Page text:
Monday, March 3, 2014

March 16-20 Potentially Significant Storm System

I'm watching for a potentially strong storm system in the March 16-20 timeframe.

The image above shows 500mb height anomalies over the North Pacific, valid on the morning of March 10. If we look at Japan, we see deep purples over the island nation, indicating the presence of anomalously low heights. This tells us there is a storm system afoot; the purples indicate the storm is of the stronger variety when compared to other systems. How can weather in Japan relate to weather here in the US? If we use the 6-10 day correlation, explained by Joe Renken, which states that a storm system in Japan can affect the United States 6-10 days later, we find that this storm system would be expected to create a storm in the United States during a March 16-20 time period. Even more interesting is how models bring two strong storm systems through Japan during this March 10 time period, meaning we could be in for a significantly stormier and cooler than normal mid to late March.

We can actually figure out the projected track for this storm as well, by using a tool titled the Lezak Recurring Cycle. The Lezak Recurring Cycle, or LRC, is a tool developed by meteorologist Gary Lezak that, in essence, can enable forecasters to predict the overall weather pattern months in advance. The gist of the LRC involves a cycling weather pattern that develops in October and November of each year; no pattern is the same from year to year. Around mid November, the LRC begins to repeat, meaning we start to see a similar weather pattern in mid November that we saw in early October. This means that the cycling pattern has begun, and it will continue to cycle on a regular, unchanging 40-60 day interval for the next ~10 months before it dissipates over the following summer. Since this season's cycle has been holding at around 57 days, we can go back from the March 12-17 period and arrive around the  January 16-20 time period. The image above shows observed 500mb height anomalies from the January 16-20 timeframe, where North America is located on the upper right portion of the image. If we look at what the atmosphere was like in that mid-January period, we find a defined northwest flow scenario, with strong ridging over the West Coast leading to deep negative height anomalies across the East Coast. The jet stream below for the same January 16-20 period reflects this northwest flow.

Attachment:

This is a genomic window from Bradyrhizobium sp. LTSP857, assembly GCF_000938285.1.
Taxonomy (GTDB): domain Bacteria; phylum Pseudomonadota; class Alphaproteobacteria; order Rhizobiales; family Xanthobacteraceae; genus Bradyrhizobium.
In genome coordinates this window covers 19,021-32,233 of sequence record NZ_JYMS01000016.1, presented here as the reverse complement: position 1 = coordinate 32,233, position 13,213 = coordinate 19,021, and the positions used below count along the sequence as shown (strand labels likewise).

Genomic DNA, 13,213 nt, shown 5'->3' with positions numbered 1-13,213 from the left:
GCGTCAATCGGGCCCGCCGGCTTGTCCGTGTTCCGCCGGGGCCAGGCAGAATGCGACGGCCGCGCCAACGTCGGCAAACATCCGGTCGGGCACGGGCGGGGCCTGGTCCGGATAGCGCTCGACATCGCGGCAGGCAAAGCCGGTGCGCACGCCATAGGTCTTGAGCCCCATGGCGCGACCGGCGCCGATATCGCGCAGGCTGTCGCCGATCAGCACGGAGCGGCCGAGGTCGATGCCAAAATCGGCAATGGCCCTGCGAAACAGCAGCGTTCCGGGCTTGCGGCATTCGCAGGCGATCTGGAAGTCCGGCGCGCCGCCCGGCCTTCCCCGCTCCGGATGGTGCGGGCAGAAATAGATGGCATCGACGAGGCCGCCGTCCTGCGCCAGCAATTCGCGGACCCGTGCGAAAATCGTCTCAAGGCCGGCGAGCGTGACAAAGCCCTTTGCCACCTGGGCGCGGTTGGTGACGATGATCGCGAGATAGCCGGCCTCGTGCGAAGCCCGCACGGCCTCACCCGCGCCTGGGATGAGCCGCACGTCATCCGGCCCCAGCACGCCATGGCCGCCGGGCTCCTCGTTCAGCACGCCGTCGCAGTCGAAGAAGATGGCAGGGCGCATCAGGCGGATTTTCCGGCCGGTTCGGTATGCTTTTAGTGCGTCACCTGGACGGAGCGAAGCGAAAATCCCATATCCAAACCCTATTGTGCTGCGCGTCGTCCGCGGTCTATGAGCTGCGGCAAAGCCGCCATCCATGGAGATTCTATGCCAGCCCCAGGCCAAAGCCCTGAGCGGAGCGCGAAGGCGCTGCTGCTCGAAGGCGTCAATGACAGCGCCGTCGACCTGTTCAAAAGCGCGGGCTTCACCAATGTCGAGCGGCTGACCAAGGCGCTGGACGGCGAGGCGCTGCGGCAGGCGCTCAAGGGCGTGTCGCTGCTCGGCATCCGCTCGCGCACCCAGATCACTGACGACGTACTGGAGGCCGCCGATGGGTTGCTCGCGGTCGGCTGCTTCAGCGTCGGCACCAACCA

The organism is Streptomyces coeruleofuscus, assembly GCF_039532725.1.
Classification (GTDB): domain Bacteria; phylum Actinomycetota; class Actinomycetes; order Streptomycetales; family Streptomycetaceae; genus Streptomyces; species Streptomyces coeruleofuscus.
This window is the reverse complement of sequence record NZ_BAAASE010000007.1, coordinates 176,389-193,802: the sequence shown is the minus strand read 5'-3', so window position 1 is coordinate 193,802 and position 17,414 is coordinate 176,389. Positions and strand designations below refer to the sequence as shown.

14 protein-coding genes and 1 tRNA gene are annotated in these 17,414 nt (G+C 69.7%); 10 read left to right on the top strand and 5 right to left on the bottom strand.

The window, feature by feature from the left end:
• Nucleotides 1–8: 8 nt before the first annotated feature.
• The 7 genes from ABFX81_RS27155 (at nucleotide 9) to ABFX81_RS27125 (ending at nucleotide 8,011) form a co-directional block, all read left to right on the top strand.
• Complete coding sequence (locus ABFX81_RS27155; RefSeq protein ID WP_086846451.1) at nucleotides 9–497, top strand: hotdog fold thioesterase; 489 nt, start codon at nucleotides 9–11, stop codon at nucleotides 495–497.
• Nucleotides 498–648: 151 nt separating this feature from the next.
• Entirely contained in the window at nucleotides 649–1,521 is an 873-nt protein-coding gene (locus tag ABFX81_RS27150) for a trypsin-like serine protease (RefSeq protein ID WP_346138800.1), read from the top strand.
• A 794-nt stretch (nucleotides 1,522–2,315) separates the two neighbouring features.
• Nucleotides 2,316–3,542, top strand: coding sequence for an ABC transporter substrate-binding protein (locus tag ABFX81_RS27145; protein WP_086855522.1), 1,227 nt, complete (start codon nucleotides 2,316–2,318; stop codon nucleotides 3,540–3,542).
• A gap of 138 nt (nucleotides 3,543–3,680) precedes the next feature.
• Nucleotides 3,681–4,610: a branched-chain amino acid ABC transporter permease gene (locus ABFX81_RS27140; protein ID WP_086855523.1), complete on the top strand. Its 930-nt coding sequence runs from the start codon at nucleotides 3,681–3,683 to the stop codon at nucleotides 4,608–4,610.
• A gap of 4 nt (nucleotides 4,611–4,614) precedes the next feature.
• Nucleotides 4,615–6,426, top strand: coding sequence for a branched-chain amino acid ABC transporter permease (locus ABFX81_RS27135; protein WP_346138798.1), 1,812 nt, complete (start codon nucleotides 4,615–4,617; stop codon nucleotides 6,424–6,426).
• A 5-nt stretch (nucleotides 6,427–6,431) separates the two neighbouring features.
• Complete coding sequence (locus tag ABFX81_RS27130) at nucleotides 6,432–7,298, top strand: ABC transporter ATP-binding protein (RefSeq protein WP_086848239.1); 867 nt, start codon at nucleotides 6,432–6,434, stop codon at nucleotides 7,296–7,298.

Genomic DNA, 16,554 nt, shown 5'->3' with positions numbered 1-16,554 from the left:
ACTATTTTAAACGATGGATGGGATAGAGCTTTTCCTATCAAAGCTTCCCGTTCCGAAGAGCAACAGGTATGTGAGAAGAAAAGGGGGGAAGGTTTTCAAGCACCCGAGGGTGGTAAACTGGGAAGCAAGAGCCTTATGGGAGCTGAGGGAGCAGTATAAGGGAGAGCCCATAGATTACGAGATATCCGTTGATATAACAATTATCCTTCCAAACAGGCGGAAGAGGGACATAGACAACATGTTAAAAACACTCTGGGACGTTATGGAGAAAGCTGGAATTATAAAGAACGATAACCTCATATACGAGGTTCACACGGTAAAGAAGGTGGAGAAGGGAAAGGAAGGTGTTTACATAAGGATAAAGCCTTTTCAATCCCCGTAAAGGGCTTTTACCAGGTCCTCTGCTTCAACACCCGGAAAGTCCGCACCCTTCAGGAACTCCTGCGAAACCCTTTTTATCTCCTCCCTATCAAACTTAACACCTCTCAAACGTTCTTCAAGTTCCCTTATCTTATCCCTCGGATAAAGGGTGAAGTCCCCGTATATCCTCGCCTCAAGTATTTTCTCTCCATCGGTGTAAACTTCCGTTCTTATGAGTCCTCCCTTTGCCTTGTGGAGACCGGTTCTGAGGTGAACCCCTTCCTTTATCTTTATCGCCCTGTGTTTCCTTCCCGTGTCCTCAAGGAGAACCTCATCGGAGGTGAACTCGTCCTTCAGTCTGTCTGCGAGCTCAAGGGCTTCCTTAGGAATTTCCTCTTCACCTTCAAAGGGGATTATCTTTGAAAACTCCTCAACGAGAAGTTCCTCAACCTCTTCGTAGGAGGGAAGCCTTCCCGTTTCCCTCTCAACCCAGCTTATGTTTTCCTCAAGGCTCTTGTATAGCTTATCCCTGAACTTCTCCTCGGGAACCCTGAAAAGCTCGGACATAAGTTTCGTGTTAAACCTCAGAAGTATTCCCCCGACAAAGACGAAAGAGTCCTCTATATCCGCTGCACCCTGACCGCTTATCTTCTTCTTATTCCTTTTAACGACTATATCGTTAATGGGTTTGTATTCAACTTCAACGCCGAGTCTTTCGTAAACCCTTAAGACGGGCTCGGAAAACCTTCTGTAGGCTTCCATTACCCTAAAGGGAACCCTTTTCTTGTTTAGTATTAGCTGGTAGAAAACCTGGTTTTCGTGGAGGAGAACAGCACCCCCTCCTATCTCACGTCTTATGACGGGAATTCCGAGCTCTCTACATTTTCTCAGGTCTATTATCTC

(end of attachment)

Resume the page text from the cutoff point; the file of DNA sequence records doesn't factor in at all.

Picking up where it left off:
If you're a weather buff, you probably know where I'm going with this. If not, pay close attention. The northwest flow scenario involves the jet stream shooting north into Alaska due to that massive ridge of high pressure, before plummeting south into the Southeast and then north again across the East Coast. In the January 16-20 period, we also saw support from the subtropical jet stream, which helped to enhance wind speeds and phase the two jet streams. If a storm were to come along during this northwest flow scenario, it would most likely become enveloped in the jet stream, and become a coastal storm. To sum up, if the LRC cycles again to be even somewhat close to what we saw in mid-January, it's possible this ends up being an East Coast storm. However, because we're so far out, we don't even know if this storm will even happen. This is just a heads-up for a part of what could be a very stormy mid-March.

Also see: March 12-16 Potentially Significant Storm System